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The Quarter Note Melody


By Jim Stinnett


The Quarter Note Melody is the final lesson in this series on walking bass.

Everyone wants to play better-sounding bass lines. Sometimes it is difficult to define "better-sounding." For now, we will assume that your time/groove is excellent, and we will focus on the pitches.

There are many different levels of good, functioning walking lines, and you can play well without worrying about being more melodic. However, this lesson will focus on sounding more melodic.

As with each previous lesson, I recommend that you learn these examples in all keys.


Part 1 - Melodic Shapes

Let us define some characteristics of a good melody as it would apply to a quarter note bass line.
- Memorable
- Interesting Shape
- Sequential
- Good Phrasing
- Leads The Ear
- Good Range
- Balance Of Tension And Release

In this lesson we will focus on just one characteristic, Sequential Development.

The following exercises, Fill In The Blanks 1, 2, and 3, are designed to show how to use a sequential pattern to create a melodic shape. Analyze the first measure of each four-bar phrase identifying the scale degrees. Then, complete each measure using the same pattern. Done correctly, the lines will sound somewhat exercise-like, but I am sure you will get the idea, and then you can easily begin to alter the patterns.

Ex. 1 - Fill In The Blanks #1

Jim Stinnett - The Quarter Note Melody

Jim Stinnett - The Quarter Note Melody

Ex. 2 - Fill In The Blanks #2

Jim Stinnett - The Quarter Note Melody

Ex. 3 - Fill In The Blanks #3

In this example, a new sequence is introduced in measure three and should be imitated in measure four.

Jim Stinnett - The Quarter Note Melody


Part 2 - Comparative Analysis: "Lady Bird"



Ex. 4 - "Lady Bird": Sam Jones

This written bass line is an excerpt from the book Walking In The Footsteps Of ... Sam Jones by Rob Gourlay. Learn to play the line and analyze it. Be sure to compare phrases within the line:
Compare measures: 1-2 with 17-18, 33-34, 49-50
Compare measures: 13-14 with 29-30, 45-46, 61-62
Compare measures: 9-12, 25-28, 41-44, 57-60
Compare measures: 15-16, 31-32, 47-48, 63-64
Compare measures: 17-20, 49-52

As with all good players, Sam builds and creates continuity by repeating one, two, and four measure phrases. Some phrases are exact duplicates while others are variations. A common mistake of inexperienced bassists is in thinking that they should never repeat themselves. While Sam Jones could certainly play an unlimited number of different lines each time he walks through a specific set of chords, instead, he chooses to establish a good melodic shape and stick with it throughout. This repetition is what makes a great player's lines feel and sound SO solid.

Jim Stinnett - The Quarter Note Melody

Jim Stinnett - The Quarter Note Melody

Ex. 5 - "Lady Bird": Doug Watkins

This written bass line is an excerpt from the book Walking In The Footsteps Of ... Doug Watkins by Rob Gourlay. Learn to play the line and analyze it. Be sure to compare phrases within the line:
Compare measures: 1-2, 17-18, 33-34, 49-50
Compare measures: 3-4, 19-20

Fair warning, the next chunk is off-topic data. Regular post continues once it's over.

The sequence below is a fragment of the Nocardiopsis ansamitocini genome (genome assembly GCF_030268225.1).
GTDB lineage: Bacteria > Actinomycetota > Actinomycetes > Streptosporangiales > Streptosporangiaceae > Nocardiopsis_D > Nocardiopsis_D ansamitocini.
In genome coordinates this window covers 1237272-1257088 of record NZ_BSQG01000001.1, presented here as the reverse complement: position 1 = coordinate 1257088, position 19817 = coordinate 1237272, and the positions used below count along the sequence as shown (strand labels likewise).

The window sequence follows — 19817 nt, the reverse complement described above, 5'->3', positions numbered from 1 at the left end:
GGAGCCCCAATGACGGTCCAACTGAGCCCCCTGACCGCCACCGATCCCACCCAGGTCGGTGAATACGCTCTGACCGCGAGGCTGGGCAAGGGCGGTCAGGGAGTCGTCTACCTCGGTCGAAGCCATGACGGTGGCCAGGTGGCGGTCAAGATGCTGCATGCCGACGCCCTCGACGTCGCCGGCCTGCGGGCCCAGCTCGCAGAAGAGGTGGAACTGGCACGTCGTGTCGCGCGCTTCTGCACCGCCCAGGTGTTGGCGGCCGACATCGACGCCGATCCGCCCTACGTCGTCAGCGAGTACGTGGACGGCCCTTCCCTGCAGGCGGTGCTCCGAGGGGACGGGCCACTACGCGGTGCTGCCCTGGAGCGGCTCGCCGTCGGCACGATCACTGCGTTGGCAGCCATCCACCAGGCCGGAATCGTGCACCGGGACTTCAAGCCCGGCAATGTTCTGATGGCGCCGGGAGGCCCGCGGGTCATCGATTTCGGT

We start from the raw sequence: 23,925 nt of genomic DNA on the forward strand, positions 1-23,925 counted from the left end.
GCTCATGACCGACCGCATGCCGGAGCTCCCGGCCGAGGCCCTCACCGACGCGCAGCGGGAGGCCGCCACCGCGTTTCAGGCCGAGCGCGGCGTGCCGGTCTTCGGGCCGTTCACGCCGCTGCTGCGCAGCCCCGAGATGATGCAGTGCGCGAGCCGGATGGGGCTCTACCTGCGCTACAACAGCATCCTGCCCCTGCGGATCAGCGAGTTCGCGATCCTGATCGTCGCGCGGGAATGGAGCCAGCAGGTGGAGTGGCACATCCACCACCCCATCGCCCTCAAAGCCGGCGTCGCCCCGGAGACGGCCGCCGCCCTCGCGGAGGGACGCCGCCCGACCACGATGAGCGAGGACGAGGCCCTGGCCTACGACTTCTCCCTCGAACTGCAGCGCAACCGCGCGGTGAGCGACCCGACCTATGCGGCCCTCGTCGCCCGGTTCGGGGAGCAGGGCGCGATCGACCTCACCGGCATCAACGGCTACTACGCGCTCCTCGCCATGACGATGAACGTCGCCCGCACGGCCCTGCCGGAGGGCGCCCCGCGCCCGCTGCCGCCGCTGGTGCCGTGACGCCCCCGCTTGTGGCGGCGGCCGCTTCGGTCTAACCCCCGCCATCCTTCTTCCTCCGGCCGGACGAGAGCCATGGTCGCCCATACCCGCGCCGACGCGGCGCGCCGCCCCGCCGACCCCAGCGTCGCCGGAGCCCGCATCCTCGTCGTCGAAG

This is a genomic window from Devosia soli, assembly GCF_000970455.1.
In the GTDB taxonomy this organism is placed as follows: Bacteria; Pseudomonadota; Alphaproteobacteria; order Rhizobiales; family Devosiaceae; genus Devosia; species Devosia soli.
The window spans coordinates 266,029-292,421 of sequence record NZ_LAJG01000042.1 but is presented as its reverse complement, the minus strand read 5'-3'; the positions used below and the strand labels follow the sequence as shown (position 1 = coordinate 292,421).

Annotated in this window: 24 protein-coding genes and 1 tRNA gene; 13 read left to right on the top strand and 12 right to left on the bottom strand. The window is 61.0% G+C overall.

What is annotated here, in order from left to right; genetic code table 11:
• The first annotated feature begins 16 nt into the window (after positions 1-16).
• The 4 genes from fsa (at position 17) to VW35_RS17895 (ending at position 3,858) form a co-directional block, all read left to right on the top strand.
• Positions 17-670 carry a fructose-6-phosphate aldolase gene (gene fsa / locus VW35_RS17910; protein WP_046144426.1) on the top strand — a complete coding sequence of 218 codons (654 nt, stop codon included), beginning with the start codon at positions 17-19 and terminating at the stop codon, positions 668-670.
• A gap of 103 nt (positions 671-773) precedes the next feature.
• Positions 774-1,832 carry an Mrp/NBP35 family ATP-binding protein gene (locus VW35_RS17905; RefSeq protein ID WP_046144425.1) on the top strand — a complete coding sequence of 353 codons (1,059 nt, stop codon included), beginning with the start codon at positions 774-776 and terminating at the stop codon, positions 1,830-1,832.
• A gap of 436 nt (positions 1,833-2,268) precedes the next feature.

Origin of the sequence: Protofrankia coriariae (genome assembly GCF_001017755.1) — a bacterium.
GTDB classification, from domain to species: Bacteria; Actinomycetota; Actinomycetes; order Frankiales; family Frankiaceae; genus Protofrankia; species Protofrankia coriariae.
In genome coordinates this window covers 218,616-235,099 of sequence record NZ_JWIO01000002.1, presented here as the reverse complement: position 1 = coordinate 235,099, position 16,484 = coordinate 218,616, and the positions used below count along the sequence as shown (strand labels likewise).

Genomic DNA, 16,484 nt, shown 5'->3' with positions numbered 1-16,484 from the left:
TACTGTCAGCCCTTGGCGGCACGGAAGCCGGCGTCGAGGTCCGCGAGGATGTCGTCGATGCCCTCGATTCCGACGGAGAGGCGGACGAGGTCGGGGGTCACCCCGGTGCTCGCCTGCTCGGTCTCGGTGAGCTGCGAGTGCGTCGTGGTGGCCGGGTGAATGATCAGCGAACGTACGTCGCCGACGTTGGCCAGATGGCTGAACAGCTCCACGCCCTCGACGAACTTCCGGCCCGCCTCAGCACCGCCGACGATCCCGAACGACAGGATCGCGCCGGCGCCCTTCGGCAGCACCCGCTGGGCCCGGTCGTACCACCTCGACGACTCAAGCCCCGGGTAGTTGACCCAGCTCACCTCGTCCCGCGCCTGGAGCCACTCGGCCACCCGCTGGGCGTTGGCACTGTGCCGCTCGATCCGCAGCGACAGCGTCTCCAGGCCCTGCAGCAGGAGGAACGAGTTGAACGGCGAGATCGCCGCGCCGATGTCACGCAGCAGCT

Compare measures: 9-10, 25-26, 41-42, 57-58

Jim Stinnett - The Quarter Note Melody

Jim Stinnett - The Quarter Note Melody

Ex. 6 - "Lady Bird": Jim Stinnett

This bass line is a bit contrived and written to illustrate the use of repetitive phrasing. The sequential phrases should be easy to see and compare.

Jim Stinnett - The Quarter Note Melody

Jim Stinnett - The Quarter Note Melody

Ex. 7 - "Lady Bird" - Opening Phrase

Jim Stinnett - The Quarter Note Melody


Part 3 - P.C. Phrasing

Ex. 8 - Paul Chambers: "The Theme"

This written bass line is an excerpt from the book Walking In The Footsteps Of ... Paul Chambers by Rob Gourlay. P.C. is the master at making quarter note melodies. Play this line, and notice the repetitive phrases - one-bar, two-bars, four-bars, and eight-bars. P.C. will often play a standard AABA song form using melodic phrasing at all levels, including eight-bar phrases. The first A is the statement/question. The second A is somewhat of an answer. His line in the B section of the form will create a contrast by using an entirely different motive. The last A is the ultimate answer which serves to resolve the tension created by the B section. The second and third A sections are variations of the original A. For the second chorus, he will take a short phrase from the first chorus and develop an entire 32-bar line from this kernel.

Begin with short melodic phrases as illustrated in the previous lesson, One Chord Only - D Minor. Use the Fill In The Blanks method of development to get your lines moving with sequential direction. Work slowly and steadily. Copy the masters.

Jim Stinnett - The Quarter Note Melody

Jim Stinnett - The Quarter Note Melody


Conclusion

Some folks just seem to have the ability to play melodic-sounding lines. While innate talent may be a factor, practice makes most of us sound more creative. To quote one of the greatest golfers of all-time, Jack Nicklaus, "People have always commented on my "natural" swing. Isn't it amazing how the more I hit balls in practice, the more natural my swing gets."

For more detailed instruction on this topic, check out Jim's book titled The Quarter Note Melody available at: JimStinnett.com.




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© 2006 Jim Stinnett/The IIB